Description : In this classic text, originally published in 1986, Susie Orbach brilliantly examines the anorectic's struggle. She sees women's eating problems as symbolizing the battle for autonomy, in which every woman is engaged, by identifying the first and most important arena of contention: a woman's body. It is, at one level, a cry of protest, a hunger strike against the contradictory and intolerable demands women continue to face in contemporary society.
Description : Rigorously researched, Hunger: A Modern History draws together social, cultural, and political history, to show us how we came to have a moral, political, and social responsibility toward the hungry. Vernon forcefully reminds us how many perished from hunger in the empire and reveals how their history was intricately connected with the precarious achievements of the welfare state in Britain, as well as with the development of international institutions committed to the conquest of world hunger.
Description : A portrait of strife-torn Northern Ireland chronicles the events that occurred when jailed IRA members demanded to be recognized as political prisoners in 1981, events that saw ten men starve themselves to death.
Description : "One of the most important books to emerge from the Troubles, and definitely the most courageous."--The Sunday Times ***"Richard O'Rawe deserves praise for charging one of the most cynical leaderships anywhere in this island with manipulating the courage and determination of the hunger strikers."--The Guardian ***After the recent release of historical state and personal papers, Richard O'Rawe's courageous statements, ten years after Blanketmen's initial publication, stand vindicated. At the center of O'Rawe's book lies the disclosure that six of the ten H-Block hunger strikers starved themselves to death in vain, as an offer from the British Government was on the table that could have ended the strike after four of them had died. In this passionate and controversial book, O'Rawe reveals the rationale and motives behind the negotiations and strategy changes that eventually brought about the Peace Process. [Subject: Irish Studies, History, Politics]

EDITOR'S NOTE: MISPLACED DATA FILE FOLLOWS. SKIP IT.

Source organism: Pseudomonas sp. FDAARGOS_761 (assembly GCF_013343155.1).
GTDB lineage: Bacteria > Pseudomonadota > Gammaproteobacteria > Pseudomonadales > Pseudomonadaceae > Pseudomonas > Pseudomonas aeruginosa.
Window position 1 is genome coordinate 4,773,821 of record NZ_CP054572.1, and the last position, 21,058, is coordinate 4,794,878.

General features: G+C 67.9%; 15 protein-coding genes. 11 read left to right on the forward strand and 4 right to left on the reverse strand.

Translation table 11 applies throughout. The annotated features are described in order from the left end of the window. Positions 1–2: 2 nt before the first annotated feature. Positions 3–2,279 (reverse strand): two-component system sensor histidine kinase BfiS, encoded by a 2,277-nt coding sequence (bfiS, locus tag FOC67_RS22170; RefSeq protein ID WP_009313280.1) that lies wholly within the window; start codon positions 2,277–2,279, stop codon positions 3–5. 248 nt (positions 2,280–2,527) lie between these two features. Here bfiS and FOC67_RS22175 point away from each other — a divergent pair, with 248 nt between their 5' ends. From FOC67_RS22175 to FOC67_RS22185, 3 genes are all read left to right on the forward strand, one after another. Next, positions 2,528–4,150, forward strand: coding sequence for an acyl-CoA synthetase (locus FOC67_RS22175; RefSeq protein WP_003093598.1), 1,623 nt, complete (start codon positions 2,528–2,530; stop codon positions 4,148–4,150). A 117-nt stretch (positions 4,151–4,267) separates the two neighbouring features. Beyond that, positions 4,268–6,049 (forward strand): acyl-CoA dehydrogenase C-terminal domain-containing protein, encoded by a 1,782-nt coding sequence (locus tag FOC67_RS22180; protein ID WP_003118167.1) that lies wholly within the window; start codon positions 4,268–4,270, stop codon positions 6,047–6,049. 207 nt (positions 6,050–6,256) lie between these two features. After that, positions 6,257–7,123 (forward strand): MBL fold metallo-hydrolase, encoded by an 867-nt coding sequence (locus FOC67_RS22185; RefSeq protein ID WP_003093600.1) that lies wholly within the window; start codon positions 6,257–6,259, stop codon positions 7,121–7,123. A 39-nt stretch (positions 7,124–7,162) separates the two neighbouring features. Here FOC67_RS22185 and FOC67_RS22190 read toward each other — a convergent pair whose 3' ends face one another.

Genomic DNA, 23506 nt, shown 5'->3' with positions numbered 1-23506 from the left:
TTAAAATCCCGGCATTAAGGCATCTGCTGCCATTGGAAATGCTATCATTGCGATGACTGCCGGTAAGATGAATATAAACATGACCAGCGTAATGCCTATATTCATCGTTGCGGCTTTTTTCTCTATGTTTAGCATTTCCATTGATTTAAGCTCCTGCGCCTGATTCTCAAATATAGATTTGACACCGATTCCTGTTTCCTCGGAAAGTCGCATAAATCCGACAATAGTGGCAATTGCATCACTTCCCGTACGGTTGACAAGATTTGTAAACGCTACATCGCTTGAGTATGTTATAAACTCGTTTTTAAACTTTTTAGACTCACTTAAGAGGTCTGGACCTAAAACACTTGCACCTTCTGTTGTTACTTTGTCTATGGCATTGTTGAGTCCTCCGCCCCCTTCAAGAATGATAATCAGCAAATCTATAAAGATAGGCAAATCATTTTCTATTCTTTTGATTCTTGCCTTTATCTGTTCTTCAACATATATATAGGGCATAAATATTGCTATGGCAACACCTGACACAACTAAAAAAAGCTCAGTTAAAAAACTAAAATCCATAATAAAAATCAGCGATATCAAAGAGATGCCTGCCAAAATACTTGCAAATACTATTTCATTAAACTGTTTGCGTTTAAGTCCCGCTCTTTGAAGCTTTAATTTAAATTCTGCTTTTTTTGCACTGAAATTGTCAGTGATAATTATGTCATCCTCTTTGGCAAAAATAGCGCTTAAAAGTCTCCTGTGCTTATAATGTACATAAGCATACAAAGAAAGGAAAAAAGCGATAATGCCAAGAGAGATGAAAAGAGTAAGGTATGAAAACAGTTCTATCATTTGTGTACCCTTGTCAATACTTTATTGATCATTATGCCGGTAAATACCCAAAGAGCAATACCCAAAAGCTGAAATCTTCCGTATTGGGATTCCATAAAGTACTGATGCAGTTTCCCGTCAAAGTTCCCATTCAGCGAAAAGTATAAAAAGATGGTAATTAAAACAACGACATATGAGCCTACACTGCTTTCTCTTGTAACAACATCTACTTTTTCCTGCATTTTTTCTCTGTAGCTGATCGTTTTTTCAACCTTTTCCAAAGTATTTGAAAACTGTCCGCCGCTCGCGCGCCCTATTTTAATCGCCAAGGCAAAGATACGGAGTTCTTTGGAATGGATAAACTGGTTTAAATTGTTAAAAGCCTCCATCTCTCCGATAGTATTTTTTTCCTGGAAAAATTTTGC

Description : This book contains an excellent concise account of the 1981 prison hunger strike in the North of Ireland. Is is a very accessible book for students and others wishing to acquire information on and an understanding of that historic event in recent Irish History. It also gives an incredible insight into the important role played by the families of the men on hunger strike particularly the parents of Kevin Lynch.
Description : Last Weapons explains how the use of hunger strikes and fasts in political protest became a global phenomenon. Exploring the proliferation of hunger as a form of protest between the late-nineteenth and mid-twentieth centuries, Kevin Grant traces this radical tactic as it spread through trans-imperial networks among revolutionaries and civil-rights activists from Russia to Britain to Ireland to India and beyond. He shows how the significance of hunger strikes and fasts refracted across political and cultural boundaries, and how prisoners experienced and understood their own starvation, which was then poorly explained by medical research. Prison staff and political officials struggled to manage this challenge not only to their authority, but to society’s faith in the justice of liberal governance. Whether starving for the vote or national liberation, prisoners embodied proof of their own assertions that the rule of law enforced injustices that required redress and reform. Drawing upon deep archival research, the author offers a highly original examination of the role of hunger in contesting an imperial world, a tactic that still resonates today.